Nutritional Therapy to Prevent Leaky Gut in Dairy Cattle Experiencing Endotoxemia

Project Overview

Project Type: Graduate Student
Funds awarded in 2018: $14,996.00
Projected End Date: 08/31/2021
Grant Recipient: Cornell University
Region: Northeast
State: New York
Graduate Student:
Faculty Advisor:
Dr. Joseph McFadden
Cornell University


  • Animals: bovine
  • Animal Products: dairy


  • Animal Production: animal protection and health, feed additives, preventive practices, therapeutics

    Proposal abstract:

    The relationship between gut and liver health is referred to as the gut-liver axis. Evidence suggests that disturbances in the gut microbiota develop with intestinal permeability and bacterial translocation into circulation. This condition is commonly called ‘leaky gut’ which is characterized by heightened levels of bacteria-derived endotoxin in blood. In non-ruminants, endotoxemia represents a pathological mechanism of fatty liver. In dairy cattle, leaky gut develops in response to heat stress. The related rise in circulating endotoxin may explain why heat-stressed cows are at risk of experiencing hepatic steatosis and inflammation. Unfortunately, these detriments may compromise cow health, fertility, and milk production; however, our understanding of the gut-liver axis in dairy cows experiencing leaky gut is profoundly inadequate. Moreover, the dairy industry demands dietary therapies which increase nutrient absorption and intestinal barrier to combat leaky gut. Such applications have the potential to reduce economic losses to favor sustainability, especially when we consider the projected negative impact of climate change on the northeast dairy industry. In lactating dairy cows, we will determine whether heat stress-induced leaky gut develops with unique taxonomic differences in the gut microbiome, and whether these changes are related to endotoxemia and inflammation. We will also test the effects dietary organic acid (OA) and plant botanical (PB) supplementation, a promising new therapy that may enhance nutrient absorption and minimize intestinal permeability. Our study will involve feed, milk, blood, and fecal sampling, and the use of omics technology. Moreover, we will strictly adhere to an outreach plan to disseminate knowledge.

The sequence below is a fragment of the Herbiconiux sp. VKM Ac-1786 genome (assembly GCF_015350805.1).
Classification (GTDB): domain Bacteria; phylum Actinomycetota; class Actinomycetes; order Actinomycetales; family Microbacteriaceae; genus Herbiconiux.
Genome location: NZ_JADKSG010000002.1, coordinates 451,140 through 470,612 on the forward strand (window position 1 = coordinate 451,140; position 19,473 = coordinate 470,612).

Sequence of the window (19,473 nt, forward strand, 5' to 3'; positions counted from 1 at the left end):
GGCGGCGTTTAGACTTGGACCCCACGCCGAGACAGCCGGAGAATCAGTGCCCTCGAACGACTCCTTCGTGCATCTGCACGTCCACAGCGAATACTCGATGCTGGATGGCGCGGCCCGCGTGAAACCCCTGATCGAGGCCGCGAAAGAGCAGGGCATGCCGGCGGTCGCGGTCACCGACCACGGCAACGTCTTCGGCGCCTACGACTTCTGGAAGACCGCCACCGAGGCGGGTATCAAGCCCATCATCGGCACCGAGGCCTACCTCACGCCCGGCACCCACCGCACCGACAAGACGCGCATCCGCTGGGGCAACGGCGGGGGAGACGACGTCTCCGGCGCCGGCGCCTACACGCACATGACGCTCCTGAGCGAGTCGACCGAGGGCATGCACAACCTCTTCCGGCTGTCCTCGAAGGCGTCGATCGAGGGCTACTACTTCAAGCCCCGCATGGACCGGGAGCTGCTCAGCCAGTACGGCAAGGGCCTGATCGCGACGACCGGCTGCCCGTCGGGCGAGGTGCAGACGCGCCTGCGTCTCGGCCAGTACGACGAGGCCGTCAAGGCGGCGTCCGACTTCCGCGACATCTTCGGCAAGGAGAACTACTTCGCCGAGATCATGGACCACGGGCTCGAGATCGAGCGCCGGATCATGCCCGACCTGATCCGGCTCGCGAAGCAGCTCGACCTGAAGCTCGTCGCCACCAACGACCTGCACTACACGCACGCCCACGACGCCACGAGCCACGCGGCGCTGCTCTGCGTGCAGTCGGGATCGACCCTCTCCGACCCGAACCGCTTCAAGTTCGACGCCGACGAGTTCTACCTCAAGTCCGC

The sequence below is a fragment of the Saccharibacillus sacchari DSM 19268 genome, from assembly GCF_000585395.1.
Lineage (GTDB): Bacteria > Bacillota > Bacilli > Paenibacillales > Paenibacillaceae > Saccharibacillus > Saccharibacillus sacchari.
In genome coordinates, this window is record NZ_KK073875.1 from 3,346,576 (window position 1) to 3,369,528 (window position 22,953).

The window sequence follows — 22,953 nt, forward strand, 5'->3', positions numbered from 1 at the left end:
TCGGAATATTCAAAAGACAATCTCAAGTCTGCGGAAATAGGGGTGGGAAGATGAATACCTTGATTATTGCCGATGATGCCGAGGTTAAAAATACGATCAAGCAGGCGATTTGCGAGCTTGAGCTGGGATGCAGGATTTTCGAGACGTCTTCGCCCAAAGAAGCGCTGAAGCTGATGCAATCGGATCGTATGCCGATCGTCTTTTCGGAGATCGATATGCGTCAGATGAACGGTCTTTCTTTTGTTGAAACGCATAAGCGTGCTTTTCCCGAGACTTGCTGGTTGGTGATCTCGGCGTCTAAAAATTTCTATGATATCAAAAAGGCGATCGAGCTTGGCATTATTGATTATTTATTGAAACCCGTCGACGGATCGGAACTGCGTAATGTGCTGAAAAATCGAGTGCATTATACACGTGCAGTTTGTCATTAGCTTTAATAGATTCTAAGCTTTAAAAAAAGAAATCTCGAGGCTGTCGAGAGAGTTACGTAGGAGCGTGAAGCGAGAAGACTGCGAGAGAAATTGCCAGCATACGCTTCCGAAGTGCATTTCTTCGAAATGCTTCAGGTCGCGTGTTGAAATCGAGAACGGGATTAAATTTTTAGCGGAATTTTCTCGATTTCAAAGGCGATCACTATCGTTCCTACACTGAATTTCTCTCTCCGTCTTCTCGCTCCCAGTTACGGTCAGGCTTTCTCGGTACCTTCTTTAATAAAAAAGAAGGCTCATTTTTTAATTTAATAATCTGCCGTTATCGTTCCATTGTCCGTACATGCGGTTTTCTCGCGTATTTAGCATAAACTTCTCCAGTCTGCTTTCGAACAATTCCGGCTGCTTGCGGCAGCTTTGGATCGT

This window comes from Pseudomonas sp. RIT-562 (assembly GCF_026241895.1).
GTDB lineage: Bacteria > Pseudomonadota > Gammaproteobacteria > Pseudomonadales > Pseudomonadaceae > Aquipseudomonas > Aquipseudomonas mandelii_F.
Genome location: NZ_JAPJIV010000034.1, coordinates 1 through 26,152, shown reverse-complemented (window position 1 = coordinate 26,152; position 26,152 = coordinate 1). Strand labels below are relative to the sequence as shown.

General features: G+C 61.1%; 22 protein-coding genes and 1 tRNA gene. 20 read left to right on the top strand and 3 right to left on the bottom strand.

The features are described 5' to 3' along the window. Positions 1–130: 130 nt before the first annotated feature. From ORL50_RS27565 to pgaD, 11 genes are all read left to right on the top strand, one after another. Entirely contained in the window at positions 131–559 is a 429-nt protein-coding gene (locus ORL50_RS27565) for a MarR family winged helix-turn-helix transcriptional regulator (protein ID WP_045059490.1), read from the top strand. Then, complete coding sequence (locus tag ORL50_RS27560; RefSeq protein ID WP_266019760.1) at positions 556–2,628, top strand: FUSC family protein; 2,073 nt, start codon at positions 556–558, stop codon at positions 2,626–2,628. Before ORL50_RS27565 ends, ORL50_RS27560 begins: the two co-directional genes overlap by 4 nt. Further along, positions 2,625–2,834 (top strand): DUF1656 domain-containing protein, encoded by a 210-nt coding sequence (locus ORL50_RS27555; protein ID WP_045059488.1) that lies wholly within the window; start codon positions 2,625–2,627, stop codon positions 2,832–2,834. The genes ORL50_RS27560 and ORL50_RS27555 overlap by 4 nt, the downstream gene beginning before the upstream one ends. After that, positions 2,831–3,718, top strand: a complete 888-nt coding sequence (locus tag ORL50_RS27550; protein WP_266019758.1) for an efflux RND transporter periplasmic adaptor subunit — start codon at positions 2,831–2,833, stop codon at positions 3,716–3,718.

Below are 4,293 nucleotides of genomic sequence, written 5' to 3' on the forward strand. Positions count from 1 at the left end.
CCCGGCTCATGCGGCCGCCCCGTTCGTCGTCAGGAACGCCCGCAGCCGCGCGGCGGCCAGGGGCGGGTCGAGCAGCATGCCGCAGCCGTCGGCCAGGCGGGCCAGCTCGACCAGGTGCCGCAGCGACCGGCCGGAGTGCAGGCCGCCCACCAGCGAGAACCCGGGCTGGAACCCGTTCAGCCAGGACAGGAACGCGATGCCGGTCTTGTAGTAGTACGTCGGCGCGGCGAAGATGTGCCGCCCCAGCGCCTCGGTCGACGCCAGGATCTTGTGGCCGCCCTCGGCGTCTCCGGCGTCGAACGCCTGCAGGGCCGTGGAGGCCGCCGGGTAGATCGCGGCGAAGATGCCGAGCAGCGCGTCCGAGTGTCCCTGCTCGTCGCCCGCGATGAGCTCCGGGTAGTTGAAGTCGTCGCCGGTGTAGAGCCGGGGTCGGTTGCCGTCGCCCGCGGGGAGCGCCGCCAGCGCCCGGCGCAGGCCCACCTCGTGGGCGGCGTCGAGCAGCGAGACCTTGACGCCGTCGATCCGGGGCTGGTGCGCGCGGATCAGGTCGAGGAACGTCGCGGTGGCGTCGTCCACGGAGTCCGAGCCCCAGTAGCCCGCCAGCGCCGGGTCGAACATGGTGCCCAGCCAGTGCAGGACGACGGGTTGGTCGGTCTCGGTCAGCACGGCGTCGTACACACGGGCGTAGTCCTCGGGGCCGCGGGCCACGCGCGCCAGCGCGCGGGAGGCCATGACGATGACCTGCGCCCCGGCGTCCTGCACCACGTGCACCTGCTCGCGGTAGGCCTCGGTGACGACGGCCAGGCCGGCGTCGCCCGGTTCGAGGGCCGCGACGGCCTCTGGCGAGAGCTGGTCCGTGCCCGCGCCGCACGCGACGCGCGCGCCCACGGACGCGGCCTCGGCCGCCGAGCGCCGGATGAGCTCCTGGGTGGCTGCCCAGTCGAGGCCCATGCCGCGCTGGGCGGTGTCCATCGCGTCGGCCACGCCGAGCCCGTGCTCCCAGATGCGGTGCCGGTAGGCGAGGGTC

Project objectives from proposal:

    Objective 1: Define the gut-liver axis in lactating dairy cows experiencing leaky gut. Rationale: The gut-liver axis involves the complex interplay between the gut microbiota, intestinal permeability, systemic endotoxemia, and liver health. In non-ruminants, microbial dysbiosis promotes leaky gut and compromises health, and heat stress modulates the gut microbiome in broilers. Therefore, heat stress likely changes the bovine gut microbiome in dairy cows experiencing heat stress and leaky gut.

    Objective 2: Determine whether rumen-protected OA/PB supplementation prevents endotoxemia and liver injury in lactating dairy cows experiencing leaky gut. Rationale: Leaky gut increases circulating endotoxin to promote hepatic steatosis, inflammation, and activation of the acute phase response. Feeding rumen-protected OA/PB may reduce intestinal permeability to minimize these outcomes. Therefore, dietary OA/PB supplementation may be a practical approach to improve gut and liver health in dairy cattle.

    Any opinions, findings, conclusions, or recommendations expressed in this publication are those of the author(s) and do not necessarily reflect the view of the U.S. Department of Agriculture or SARE.